Political advertising is only one part of a larger problem regulation needs to solve
April 2021. Since Russian Ads appeared in the US Presidential election campaign and the Cambridge Analytica Scandal in UK Brexit Referendum highlighted lacunas in electoral regulations that allow political actors to advertise online without scrutiny, there has been a surge in proposals to regulate political advertising online. The problem was not that political advertisers were in breach of election regulations, more so that there were no laws to address the issue of political advertising online. The lack of regulation is a substantial loophole in electoral regulation that can be exploited to undermine free and fair political campaigns and the outcome of elections.
Traditionally, election advertising is regulated to ensure a fair political playing field – sometimes by banning it from specific mediums, such as in Ireland’s broadcast ban, or a longer moratorium, such as in France. But governments have been slow to react to the risks posed by unregulated online political advertising and where they have, the approach has largely been reactive to the issues that emerged in the Trump and Brexit campaigns. Regulatory proposals tend to focus on the transparency of paid adverts on platforms as a remedy. But is it enough?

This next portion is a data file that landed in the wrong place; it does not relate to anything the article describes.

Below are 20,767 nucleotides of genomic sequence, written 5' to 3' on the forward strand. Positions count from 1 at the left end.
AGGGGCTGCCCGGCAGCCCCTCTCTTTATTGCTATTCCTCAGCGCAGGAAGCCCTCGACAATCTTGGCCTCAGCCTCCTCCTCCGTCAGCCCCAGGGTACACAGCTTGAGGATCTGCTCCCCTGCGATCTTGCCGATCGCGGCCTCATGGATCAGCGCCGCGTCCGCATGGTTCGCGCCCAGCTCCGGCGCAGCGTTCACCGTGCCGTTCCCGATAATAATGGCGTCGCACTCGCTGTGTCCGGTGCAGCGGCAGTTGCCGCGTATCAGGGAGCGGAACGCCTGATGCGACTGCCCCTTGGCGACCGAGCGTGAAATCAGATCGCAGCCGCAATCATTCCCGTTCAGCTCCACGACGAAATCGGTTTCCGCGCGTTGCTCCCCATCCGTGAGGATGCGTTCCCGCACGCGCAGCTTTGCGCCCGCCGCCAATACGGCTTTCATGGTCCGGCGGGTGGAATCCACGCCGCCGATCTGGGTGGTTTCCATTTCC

The EU Code of Practice on Disinformation and French Law No. 2018-1202, for example, focus on requiring platforms to disclose who paid for an online advert, who benefited, how much was paid and whether it was labelled as a political advert. Here, online advertising is conceptualised as an image and text or a short video on a platform and the solution to the lack of regulation is to label the content as a political advert and offer details about who paid the platform for it. This approach is very similar to how the advertising process was conceptualised in the pre digital era, like a newspaper advert or a short TV or radio broadcast.
However, the media environment is fundamentally transformed. The standard political communication model of journalists, politicians and citizens now incorporates a wide range of actors, as well as new hybridised communication practices (Chadwick, 2017). The amendment of regulations designed for elections in the pre-digital age is unlikely to be sufficient to address the array of tools, practices and processes through which those with funds and motivation can access online audiences.
Why do we regulate?